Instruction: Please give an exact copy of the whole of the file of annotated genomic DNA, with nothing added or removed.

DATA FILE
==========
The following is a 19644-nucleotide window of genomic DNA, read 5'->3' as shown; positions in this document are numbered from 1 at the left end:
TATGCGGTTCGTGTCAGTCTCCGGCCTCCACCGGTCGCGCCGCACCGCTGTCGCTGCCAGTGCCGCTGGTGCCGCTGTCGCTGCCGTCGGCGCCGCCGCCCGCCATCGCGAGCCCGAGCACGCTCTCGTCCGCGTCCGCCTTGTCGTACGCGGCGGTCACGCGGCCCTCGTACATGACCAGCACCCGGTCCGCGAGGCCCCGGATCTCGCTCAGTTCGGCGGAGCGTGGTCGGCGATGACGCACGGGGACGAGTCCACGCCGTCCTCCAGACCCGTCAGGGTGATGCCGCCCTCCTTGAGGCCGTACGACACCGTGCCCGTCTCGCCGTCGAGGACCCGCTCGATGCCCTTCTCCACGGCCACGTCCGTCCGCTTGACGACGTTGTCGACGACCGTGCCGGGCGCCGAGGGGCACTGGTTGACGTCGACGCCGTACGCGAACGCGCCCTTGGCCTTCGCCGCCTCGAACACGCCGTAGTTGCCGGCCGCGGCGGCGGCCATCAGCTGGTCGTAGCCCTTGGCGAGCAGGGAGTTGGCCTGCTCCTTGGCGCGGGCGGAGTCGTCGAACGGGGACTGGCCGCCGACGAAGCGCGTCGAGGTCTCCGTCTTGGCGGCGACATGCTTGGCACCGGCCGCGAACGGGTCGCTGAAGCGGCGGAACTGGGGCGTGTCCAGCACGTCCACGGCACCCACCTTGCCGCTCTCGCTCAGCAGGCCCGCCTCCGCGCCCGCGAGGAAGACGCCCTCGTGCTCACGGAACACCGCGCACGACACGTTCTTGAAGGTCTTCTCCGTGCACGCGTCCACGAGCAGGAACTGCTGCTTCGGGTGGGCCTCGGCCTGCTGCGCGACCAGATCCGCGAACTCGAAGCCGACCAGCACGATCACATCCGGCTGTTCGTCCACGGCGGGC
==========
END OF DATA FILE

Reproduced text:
The following is a 19644-nucleotide window of genomic DNA, read 5'->3' as shown; positions in this document are numbered from 1 at the left end:
TATGCGGTTCGTGTCAGTCTCCGGCCTCCACCGGTCGCGCCGCACCGCTGTCGCTGCCAGTGCCGCTGGTGCCGCTGTCGCTGCCGTCGGCGCCGCCGCCCGCCATCGCGAGCCCGAGCACGCTCTCGTCCGCGTCCGCCTTGTCGTACGCGGCGGTCACGCGGCCCTCGTACATGACCAGCACCCGGTCCGCGAGGCCCCGGATCTCGCTCAGTTCGGCGGAGCGTGGTCGGCGATGACGCACGGGGACGAGTCCACGCCGTCCTCCAGACCCGTCAGGGTGATGCCGCCCTCCTTGAGGCCGTACGACACCGTGCCCGTCTCGCCGTCGAGGACCCGCTCGATGCCCTTCTCCACGGCCACGTCCGTCCGCTTGACGACGTTGTCGACGACCGTGCCGGGCGCCGAGGGGCACTGGTTGACGTCGACGCCGTACGCGAACGCGCCCTTGGCCTTCGCCGCCTCGAACACGCCGTAGTTGCCGGCCGCGGCGGCGGCCATCAGCTGGTCGTAGCCCTTGGCGAGCAGGGAGTTGGCCTGCTCCTTGGCGCGGGCGGAGTCGTCGAACGGGGACTGGCCGCCGACGAAGCGCGTCGAGGTCTCCGTCTTGGCGGCGACATGCTTGGCACCGGCCGCGAACGGGTCGCTGAAGCGGCGGAACTGGGGCGTGTCCAGCACGTCCACGGCACCCACCTTGCCGCTCTCGCTCAGCAGGCCCGCCTCCGCGCCCGCGAGGAAGACGCCCTCGTGCTCACGGAACACCGCGCACGACACGTTCTTGAAGGTCTTCTCCGTGCACGCGTCCACGAGCAGGAACTGCTGCTTCGGGTGGGCCTCGGCCTGCTGCGCGACCAGATCCGCGAACTCGAAGCCGACCAGCACGATCACATCCGGCTGTTCGTCCACGGCGGGC